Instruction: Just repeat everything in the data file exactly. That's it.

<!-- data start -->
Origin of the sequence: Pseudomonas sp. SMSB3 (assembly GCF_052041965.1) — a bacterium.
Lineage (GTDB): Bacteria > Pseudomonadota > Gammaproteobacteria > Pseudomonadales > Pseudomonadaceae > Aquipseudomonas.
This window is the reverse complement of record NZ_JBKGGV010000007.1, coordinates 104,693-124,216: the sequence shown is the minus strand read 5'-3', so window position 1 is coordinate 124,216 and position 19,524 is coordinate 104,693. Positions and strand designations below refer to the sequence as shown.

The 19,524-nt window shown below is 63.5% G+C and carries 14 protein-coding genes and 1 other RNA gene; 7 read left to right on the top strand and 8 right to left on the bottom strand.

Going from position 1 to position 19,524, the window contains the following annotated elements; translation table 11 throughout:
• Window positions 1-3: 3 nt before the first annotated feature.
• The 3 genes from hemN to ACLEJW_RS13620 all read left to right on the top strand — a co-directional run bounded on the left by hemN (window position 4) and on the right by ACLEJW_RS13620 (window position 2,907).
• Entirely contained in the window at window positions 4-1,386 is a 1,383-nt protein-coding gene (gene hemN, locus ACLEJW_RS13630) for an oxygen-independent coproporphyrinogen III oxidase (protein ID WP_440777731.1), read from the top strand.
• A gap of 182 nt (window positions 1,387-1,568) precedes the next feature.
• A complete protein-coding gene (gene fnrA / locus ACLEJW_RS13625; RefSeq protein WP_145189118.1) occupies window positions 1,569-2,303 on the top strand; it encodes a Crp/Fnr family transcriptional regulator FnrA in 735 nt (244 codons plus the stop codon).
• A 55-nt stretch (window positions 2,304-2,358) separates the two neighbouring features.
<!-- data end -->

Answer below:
Origin of the sequence: Pseudomonas sp. SMSB3 (assembly GCF_052041965.1) — a bacterium.
Lineage (GTDB): Bacteria > Pseudomonadota > Gammaproteobacteria > Pseudomonadales > Pseudomonadaceae > Aquipseudomonas.
This window is the reverse complement of record NZ_JBKGGV010000007.1, coordinates 104,693-124,216: the sequence shown is the minus strand read 5'-3', so window position 1 is coordinate 124,216 and position 19,524 is coordinate 104,693. Positions and strand designations below refer to the sequence as shown.

The 19,524-nt window shown below is 63.5% G+C and carries 14 protein-coding genes and 1 other RNA gene; 7 read left to right on the top strand and 8 right to left on the bottom strand.

Going from position 1 to position 19,524, the window contains the following annotated elements; translation table 11 throughout:
• Window positions 1-3: 3 nt before the first annotated feature.
• The 3 genes from hemN to ACLEJW_RS13620 all read left to right on the top strand — a co-directional run bounded on the left by hemN (window position 4) and on the right by ACLEJW_RS13620 (window position 2,907).
• Entirely contained in the window at window positions 4-1,386 is a 1,383-nt protein-coding gene (gene hemN, locus ACLEJW_RS13630) for an oxygen-independent coproporphyrinogen III oxidase (protein ID WP_440777731.1), read from the top strand.
• A gap of 182 nt (window positions 1,387-1,568) precedes the next feature.
• A complete protein-coding gene (gene fnrA / locus ACLEJW_RS13625; RefSeq protein WP_145189118.1) occupies window positions 1,569-2,303 on the top strand; it encodes a Crp/Fnr family transcriptional regulator FnrA in 735 nt (244 codons plus the stop codon).
• A 55-nt stretch (window positions 2,304-2,358) separates the two neighbouring features.